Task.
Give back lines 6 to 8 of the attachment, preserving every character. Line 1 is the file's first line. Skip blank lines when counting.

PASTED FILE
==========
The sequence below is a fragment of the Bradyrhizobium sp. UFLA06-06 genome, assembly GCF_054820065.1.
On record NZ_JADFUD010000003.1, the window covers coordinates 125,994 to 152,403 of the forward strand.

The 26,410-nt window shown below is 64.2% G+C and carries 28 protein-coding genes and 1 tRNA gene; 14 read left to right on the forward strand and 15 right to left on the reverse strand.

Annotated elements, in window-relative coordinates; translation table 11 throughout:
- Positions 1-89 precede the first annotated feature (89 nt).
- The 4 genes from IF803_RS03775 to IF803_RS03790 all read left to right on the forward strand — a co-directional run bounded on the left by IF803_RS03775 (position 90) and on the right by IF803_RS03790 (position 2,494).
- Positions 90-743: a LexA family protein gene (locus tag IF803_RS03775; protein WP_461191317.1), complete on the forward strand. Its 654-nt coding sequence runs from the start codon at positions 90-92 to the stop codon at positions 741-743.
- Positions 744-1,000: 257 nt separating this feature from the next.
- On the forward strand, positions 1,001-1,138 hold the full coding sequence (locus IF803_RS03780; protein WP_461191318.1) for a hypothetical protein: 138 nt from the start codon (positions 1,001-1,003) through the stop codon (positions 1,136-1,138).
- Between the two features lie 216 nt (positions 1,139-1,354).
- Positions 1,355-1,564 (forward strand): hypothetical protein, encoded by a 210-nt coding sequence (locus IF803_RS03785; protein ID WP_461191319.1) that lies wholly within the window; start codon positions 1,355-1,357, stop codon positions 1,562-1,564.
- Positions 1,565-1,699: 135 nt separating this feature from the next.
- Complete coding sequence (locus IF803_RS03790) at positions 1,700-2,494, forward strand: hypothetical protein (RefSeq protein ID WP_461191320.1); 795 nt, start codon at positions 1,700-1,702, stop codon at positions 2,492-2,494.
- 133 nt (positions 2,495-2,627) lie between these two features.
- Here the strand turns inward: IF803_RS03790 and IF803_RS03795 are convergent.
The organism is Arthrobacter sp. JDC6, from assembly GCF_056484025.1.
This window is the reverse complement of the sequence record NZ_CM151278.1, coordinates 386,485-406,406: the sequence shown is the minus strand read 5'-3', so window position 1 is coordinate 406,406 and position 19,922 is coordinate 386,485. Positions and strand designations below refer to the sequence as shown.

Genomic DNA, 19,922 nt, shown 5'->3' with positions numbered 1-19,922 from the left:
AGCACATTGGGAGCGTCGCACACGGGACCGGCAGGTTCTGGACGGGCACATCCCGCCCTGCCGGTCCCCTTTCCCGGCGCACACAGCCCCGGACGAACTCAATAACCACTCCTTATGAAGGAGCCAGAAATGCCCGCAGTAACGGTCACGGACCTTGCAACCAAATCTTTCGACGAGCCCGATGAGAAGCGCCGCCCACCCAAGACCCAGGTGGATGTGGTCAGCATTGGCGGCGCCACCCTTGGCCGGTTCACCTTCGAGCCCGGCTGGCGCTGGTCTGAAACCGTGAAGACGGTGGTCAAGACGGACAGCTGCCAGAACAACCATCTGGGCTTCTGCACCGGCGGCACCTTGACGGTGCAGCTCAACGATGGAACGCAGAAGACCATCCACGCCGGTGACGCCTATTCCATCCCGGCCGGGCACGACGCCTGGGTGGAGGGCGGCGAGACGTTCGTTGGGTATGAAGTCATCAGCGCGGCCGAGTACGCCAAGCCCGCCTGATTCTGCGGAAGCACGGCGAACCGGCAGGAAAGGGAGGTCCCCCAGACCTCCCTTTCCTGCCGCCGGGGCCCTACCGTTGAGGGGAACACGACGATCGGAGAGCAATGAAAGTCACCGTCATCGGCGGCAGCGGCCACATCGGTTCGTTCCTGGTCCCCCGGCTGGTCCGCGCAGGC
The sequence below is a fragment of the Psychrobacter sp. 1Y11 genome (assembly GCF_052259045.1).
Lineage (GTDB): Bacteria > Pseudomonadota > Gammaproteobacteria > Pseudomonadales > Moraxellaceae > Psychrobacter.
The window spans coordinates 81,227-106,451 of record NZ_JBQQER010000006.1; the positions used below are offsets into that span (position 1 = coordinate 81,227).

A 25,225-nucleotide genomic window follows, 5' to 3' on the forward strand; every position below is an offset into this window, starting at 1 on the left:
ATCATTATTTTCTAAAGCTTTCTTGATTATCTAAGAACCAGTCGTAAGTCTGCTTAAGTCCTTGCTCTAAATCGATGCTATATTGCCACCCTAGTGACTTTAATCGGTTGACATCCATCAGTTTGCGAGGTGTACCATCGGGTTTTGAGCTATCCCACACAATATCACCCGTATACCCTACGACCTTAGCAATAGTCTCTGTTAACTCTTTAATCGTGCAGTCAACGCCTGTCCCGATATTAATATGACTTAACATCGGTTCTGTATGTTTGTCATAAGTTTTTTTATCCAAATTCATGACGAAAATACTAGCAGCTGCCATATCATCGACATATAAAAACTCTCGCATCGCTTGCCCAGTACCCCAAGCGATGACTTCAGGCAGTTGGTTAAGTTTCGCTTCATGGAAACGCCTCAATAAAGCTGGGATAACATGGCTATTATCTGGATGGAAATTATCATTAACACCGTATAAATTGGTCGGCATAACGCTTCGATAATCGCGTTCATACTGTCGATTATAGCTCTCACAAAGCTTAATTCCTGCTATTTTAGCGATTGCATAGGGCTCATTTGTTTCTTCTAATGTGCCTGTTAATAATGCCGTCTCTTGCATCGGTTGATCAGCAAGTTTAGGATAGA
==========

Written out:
- The 4 genes from IF803_RS03775 to IF803_RS03790 all read left to right on the forward strand — a co-directional run bounded on the left by IF803_RS03775 (position 90) and on the right by IF803_RS03790 (position 2,494).
- Positions 90-743: a LexA family protein gene (locus tag IF803_RS03775; protein WP_461191317.1), complete on the forward strand. Its 654-nt coding sequence runs from the start codon at positions 90-92 to the stop codon at positions 741-743.
- Positions 744-1,000: 257 nt separating this feature from the next.